to crop up among them as King Charles's tremely ancient ; and, as Colonel Chesney sag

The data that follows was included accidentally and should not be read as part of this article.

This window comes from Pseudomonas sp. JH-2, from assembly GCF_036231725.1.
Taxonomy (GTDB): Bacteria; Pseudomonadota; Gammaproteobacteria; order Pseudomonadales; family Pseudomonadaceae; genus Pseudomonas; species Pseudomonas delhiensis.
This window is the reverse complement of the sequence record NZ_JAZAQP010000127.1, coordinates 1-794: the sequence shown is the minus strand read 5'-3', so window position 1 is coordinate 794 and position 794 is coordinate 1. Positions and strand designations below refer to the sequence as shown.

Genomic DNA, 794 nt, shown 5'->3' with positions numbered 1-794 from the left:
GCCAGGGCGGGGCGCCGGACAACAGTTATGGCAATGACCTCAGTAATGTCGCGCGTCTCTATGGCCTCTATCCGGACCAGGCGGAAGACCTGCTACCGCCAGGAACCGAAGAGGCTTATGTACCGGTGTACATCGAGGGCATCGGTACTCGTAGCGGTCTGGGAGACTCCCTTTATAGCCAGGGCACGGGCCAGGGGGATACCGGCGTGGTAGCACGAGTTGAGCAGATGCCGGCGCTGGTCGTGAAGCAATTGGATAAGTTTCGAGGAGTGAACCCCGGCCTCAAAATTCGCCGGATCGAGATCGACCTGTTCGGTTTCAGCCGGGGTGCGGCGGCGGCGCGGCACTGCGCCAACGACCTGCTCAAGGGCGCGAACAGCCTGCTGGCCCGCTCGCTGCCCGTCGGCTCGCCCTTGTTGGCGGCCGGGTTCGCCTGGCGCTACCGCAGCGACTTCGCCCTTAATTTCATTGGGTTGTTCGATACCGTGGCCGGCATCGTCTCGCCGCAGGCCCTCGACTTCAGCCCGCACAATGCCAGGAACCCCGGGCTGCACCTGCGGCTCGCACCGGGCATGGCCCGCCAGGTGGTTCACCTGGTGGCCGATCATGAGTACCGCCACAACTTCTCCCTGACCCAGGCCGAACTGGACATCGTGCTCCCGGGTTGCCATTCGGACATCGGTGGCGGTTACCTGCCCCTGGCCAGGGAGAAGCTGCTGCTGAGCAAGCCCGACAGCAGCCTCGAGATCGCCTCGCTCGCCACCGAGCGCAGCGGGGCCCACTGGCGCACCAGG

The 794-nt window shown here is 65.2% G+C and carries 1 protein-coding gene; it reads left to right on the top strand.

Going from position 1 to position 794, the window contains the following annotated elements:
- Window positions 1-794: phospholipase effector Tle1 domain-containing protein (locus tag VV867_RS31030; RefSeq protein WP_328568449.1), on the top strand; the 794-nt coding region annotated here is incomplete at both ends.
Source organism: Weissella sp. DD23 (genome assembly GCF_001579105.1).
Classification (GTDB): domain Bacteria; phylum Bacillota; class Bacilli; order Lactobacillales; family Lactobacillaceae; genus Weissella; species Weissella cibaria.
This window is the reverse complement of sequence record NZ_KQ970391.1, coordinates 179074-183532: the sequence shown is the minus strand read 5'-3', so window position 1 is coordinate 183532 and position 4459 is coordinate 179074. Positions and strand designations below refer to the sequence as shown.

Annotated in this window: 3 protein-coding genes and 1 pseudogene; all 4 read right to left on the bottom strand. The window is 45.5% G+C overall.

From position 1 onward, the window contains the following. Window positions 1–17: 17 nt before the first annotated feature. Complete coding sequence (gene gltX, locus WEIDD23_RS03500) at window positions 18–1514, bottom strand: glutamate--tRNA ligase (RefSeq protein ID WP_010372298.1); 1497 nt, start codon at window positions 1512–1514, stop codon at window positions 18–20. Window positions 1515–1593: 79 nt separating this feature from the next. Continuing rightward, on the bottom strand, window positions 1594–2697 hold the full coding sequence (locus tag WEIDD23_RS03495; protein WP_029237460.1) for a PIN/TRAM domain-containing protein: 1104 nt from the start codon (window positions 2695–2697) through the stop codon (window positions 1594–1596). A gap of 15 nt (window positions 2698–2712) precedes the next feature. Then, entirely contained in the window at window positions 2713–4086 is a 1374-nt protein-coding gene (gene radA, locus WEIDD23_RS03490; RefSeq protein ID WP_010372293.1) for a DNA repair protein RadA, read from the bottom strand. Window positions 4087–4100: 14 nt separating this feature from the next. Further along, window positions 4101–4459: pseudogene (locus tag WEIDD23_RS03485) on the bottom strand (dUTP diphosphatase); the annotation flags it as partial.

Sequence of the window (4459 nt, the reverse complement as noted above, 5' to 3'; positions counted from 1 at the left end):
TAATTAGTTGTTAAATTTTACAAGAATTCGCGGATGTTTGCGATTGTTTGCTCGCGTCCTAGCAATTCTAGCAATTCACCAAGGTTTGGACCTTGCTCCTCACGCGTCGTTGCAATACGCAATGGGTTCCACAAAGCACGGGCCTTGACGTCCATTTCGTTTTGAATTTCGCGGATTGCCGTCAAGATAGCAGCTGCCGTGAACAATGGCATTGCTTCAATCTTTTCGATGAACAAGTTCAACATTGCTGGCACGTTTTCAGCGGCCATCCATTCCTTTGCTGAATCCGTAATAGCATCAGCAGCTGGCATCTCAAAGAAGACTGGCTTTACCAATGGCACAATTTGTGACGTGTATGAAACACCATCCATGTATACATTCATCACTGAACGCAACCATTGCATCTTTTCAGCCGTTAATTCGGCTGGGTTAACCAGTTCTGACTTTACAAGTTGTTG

head in a famous memorial—with about gests, may possibly have furnished the concep. as much appropriateness. The old story tion of Noab's ark. But it is one thing to of the raised beach on Moel Tryfaen is build a barge 44 ft. long by 11 ft. wide and 4 ft. deep in the way described ; and another to *“ Es ist nichts schrecklicher als eine get a vessel of ten times the dimensions, so thätige Unwissenheit.' Maximen und Reflexio. constructed, to hold together.